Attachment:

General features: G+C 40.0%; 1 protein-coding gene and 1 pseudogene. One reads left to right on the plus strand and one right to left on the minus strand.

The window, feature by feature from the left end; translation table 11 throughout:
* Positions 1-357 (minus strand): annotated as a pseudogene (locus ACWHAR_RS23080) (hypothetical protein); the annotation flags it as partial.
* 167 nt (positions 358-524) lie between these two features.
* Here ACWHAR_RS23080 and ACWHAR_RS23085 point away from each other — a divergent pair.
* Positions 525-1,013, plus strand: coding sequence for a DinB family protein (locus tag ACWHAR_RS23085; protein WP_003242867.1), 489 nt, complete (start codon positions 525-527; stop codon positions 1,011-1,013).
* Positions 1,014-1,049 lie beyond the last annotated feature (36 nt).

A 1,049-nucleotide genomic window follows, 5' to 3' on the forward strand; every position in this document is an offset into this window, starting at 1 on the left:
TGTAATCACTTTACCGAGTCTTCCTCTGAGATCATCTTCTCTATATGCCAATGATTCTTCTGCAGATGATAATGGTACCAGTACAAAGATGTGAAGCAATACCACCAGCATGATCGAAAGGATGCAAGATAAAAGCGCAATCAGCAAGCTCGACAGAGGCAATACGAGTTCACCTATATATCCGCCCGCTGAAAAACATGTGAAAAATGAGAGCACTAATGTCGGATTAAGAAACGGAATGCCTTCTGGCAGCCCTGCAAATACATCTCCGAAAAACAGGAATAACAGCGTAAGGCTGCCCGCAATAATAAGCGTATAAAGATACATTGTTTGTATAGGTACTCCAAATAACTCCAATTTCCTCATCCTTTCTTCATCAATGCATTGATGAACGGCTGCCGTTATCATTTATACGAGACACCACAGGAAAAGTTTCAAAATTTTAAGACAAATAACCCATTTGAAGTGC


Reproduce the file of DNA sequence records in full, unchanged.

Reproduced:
General features: G+C 40.0%; 1 protein-coding gene and 1 pseudogene. One reads left to right on the plus strand and one right to left on the minus strand.

The window, feature by feature from the left end; translation table 11 throughout:
* Positions 1-357 (minus strand): annotated as a pseudogene (locus ACWHAR_RS23080) (hypothetical protein); the annotation flags it as partial.
* 167 nt (positions 358-524) lie between these two features.
* Here ACWHAR_RS23080 and ACWHAR_RS23085 point away from each other — a divergent pair.
* Positions 525-1,013, plus strand: coding sequence for a DinB family protein (locus tag ACWHAR_RS23085; protein WP_003242867.1), 489 nt, complete (start codon positions 525-527; stop codon positions 1,011-1,013).
* Positions 1,014-1,049 lie beyond the last annotated feature (36 nt).

A 1,049-nucleotide genomic window follows, 5' to 3' on the forward strand; every position in this document is an offset into this window, starting at 1 on the left:
TGTAATCACTTTACCGAGTCTTCCTCTGAGATCATCTTCTCTATATGCCAATGATTCTTCTGCAGATGATAATGGTACCAGTACAAAGATGTGAAGCAATACCACCAGCATGATCGAAAGGATGCAAGATAAAAGCGCAATCAGCAAGCTCGACAGAGGCAATACGAGTTCACCTATATATCCGCCCGCTGAAAAACATGTGAAAAATGAGAGCACTAATGTCGGATTAAGAAACGGAATGCCTTCTGGCAGCCCTGCAAATACATCTCCGAAAAACAGGAATAACAGCGTAAGGCTGCCCGCAATAATAAGCGTATAAAGATACATTGTTTGTATAGGTACTCCAAATAACTCCAATTTCCTCATCCTTTCTTCATCAATGCATTGATGAACGGCTGCCGTTATCATTTATACGAGACACCACAGGAAAAGTTTCAAAATTTTAAGACAAATAACCCATTTGAAGTGC